Indonesia's president has opened the door for an international peacekeeping force in ravaged East Timor. But the test of his sincerity is how quickly the force is mustered and deployed.
Australia stands ready to lead the peacekeepers. Malaysia, Singapore, and other nations in the region are willing to help. The United States is committed to at least a support role.
But is Indonesia's powerful military ready to work hand-in-hand with the peacekeepers, as President B.J. Habibie promised in his Sunday announcement? Nothing to date has been reassuring on that score.
The process of allowing independence for the East Timorese, which Mr. Habibie himself set in motion by permitting an Aug. 30 referendum, has offended some Indonesians' sense of national honor. Soldiers who've fought East Timor separatists for 20 years are incensed. Yet a peaceful solution to the East Timor problem should strengthen Indonesia, allowing it to get on with economic recovery and democratic reform.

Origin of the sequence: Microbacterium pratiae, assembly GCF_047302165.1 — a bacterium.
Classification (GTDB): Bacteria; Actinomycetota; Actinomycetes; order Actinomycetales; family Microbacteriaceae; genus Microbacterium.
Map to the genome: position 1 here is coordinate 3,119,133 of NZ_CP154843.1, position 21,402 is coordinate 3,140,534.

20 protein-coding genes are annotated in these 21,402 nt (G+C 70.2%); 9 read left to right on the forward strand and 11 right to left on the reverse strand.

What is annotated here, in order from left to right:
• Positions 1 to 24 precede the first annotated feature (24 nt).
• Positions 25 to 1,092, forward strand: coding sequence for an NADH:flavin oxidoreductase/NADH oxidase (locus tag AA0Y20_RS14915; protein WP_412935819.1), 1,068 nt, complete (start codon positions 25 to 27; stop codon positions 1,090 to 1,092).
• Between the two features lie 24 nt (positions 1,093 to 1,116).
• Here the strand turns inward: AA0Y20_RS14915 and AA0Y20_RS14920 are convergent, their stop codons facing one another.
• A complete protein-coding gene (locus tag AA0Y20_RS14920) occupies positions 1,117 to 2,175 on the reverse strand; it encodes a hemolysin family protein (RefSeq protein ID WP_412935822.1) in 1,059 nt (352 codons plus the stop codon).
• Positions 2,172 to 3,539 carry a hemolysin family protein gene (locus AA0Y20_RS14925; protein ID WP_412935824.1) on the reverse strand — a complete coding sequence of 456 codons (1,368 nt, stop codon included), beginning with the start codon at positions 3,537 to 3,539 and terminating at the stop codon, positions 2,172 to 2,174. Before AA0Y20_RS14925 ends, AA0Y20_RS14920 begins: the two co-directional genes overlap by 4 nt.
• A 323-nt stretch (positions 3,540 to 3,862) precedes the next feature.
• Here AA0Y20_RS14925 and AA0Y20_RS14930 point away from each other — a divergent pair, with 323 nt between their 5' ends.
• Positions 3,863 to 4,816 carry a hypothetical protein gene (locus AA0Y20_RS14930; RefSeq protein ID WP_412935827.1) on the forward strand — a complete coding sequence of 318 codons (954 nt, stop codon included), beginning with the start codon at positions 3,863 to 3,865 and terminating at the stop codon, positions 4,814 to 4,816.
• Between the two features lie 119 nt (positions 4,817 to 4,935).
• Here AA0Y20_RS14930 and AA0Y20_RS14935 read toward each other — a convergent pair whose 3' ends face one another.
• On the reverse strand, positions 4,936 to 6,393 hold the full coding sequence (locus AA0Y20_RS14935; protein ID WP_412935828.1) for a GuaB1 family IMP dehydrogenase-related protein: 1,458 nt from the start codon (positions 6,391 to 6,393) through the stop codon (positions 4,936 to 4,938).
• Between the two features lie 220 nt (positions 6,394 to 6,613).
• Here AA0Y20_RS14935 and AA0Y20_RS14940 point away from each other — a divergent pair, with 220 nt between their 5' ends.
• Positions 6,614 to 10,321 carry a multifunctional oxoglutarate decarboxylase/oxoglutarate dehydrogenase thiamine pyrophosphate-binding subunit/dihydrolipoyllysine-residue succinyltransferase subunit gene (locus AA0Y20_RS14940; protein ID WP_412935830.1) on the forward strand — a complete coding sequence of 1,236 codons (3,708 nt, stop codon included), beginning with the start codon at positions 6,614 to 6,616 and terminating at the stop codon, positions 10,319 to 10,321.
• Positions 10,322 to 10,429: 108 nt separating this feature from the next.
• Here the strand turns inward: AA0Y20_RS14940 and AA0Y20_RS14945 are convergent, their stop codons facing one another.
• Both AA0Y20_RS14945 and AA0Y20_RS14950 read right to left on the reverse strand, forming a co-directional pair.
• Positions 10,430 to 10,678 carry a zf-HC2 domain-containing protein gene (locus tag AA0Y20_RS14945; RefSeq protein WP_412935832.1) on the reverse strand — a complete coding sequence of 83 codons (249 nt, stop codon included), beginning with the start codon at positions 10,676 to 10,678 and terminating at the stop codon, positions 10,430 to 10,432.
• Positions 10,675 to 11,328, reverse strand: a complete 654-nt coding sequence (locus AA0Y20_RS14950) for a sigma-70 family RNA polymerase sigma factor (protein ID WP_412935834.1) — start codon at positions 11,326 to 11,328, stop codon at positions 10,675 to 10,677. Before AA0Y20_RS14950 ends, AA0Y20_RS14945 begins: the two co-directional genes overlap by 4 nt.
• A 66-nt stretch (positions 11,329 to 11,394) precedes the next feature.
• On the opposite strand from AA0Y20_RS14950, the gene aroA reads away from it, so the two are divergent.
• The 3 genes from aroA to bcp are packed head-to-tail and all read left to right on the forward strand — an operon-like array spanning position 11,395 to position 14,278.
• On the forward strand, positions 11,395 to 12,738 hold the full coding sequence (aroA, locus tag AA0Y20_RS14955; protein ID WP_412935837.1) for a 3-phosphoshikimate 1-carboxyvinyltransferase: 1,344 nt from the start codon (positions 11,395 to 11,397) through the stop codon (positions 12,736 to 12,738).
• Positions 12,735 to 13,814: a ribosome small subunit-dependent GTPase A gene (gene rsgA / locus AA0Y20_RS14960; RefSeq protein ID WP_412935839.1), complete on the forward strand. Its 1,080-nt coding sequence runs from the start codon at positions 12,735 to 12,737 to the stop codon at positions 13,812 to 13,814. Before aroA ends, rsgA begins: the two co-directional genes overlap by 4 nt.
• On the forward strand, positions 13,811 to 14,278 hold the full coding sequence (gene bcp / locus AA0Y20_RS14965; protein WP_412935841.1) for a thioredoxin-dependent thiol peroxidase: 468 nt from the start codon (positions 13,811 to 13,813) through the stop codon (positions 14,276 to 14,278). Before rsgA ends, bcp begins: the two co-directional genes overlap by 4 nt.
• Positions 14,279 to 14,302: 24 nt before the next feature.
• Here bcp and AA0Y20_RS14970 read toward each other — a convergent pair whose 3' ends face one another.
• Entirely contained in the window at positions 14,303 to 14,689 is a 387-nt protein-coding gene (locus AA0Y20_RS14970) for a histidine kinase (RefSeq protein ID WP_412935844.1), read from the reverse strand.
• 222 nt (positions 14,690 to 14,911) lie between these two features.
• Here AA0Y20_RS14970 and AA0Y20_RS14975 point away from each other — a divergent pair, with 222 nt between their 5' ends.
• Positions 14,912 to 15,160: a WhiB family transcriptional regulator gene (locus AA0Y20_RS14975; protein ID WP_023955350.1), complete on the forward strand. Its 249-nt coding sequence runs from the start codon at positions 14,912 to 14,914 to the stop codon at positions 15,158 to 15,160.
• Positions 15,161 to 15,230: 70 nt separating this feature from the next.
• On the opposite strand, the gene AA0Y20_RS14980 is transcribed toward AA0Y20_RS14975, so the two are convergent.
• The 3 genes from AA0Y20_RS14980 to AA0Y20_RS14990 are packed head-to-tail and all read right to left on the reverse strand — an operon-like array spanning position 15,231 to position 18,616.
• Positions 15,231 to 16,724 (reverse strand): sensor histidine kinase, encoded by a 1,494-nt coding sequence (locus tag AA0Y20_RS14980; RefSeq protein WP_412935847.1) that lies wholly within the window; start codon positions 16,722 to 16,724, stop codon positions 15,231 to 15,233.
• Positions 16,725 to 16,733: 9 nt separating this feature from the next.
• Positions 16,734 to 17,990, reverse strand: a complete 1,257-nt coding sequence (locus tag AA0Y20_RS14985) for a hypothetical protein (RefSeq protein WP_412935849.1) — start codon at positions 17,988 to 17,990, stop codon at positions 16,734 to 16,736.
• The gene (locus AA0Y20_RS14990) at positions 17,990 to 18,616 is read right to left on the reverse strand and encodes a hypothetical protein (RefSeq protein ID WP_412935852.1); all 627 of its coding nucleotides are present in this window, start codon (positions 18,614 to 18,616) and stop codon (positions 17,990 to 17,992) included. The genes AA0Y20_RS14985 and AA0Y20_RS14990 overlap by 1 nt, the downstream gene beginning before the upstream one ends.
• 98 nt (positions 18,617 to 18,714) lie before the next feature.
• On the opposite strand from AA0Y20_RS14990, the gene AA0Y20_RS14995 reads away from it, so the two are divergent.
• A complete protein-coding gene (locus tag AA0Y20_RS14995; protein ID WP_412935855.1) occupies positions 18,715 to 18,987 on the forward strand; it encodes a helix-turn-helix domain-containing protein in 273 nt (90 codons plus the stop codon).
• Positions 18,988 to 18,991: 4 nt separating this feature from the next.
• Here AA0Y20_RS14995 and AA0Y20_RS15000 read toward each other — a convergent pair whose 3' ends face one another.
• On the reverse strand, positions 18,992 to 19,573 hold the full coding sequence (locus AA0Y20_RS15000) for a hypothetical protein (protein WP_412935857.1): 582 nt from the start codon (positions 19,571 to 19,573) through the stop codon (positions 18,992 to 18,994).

Some argue that a more gradual move toward independence would be better. But a fair vote has been held under United Nations auspices; 78.5 percent of East Timorese opted for independence. The world community has no choice but to help implement their decision.
Indonesia's choice is equally clear: Cooperate in a peaceful resolution. Allowing the militias' rampage to continue is the path to political isolation and economic stagnation.
(c) Copyright 1999. The Christian Science Publishing Society